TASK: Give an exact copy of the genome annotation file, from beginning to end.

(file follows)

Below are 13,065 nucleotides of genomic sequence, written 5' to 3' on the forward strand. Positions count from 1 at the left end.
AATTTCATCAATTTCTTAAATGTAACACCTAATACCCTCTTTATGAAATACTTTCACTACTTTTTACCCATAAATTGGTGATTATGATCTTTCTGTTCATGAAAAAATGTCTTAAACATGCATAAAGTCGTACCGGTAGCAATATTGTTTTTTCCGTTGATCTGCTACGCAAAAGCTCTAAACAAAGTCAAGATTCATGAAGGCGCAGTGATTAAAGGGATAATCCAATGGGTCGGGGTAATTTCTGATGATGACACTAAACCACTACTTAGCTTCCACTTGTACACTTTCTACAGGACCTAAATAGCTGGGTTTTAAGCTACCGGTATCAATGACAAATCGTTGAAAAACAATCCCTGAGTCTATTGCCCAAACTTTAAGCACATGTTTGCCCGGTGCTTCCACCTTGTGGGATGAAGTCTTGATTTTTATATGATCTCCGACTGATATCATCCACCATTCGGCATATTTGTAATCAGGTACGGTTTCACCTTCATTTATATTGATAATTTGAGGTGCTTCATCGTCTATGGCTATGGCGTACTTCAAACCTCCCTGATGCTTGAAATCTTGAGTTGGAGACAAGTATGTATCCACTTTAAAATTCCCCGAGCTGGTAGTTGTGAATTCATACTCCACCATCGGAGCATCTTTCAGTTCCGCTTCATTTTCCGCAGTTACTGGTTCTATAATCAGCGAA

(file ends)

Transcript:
Below are 13,065 nucleotides of genomic sequence, written 5' to 3' on the forward strand. Positions count from 1 at the left end.
AATTTCATCAATTTCTTAAATGTAACACCTAATACCCTCTTTATGAAATACTTTCACTACTTTTTACCCATAAATTGGTGATTATGATCTTTCTGTTCATGAAAAAATGTCTTAAACATGCATAAAGTCGTACCGGTAGCAATATTGTTTTTTCCGTTGATCTGCTACGCAAAAGCTCTAAACAAAGTCAAGATTCATGAAGGCGCAGTGATTAAAGGGATAATCCAATGGGTCGGGGTAATTTCTGATGATGACACTAAACCACTACTTAGCTTCCACTTGTACACTTTCTACAGGACCTAAATAGCTGGGTTTTAAGCTACCGGTATCAATGACAAATCGTTGAAAAACAATCCCTGAGTCTATTGCCCAAACTTTAAGCACATGTTTGCCCGGTGCTTCCACCTTGTGGGATGAAGTCTTGATTTTTATATGATCTCCGACTGATATCATCCACCATTCGGCATATTTGTAATCAGGTACGGTTTCACCTTCATTTATATTGATAATTTGAGGTGCTTCATCGTCTATGGCTATGGCGTACTTCAAACCTCCCTGATGCTTGAAATCTTGAGTTGGAGACAAGTATGTATCCACTTTAAAATTCCCCGAGCTGGTAGTTGTGAATTCATACTCCACCATCGGAGCATCTTTCAGTTCCGCTTCATTTTCCGCAGTTACTGGTTCTATAATCAGCGAA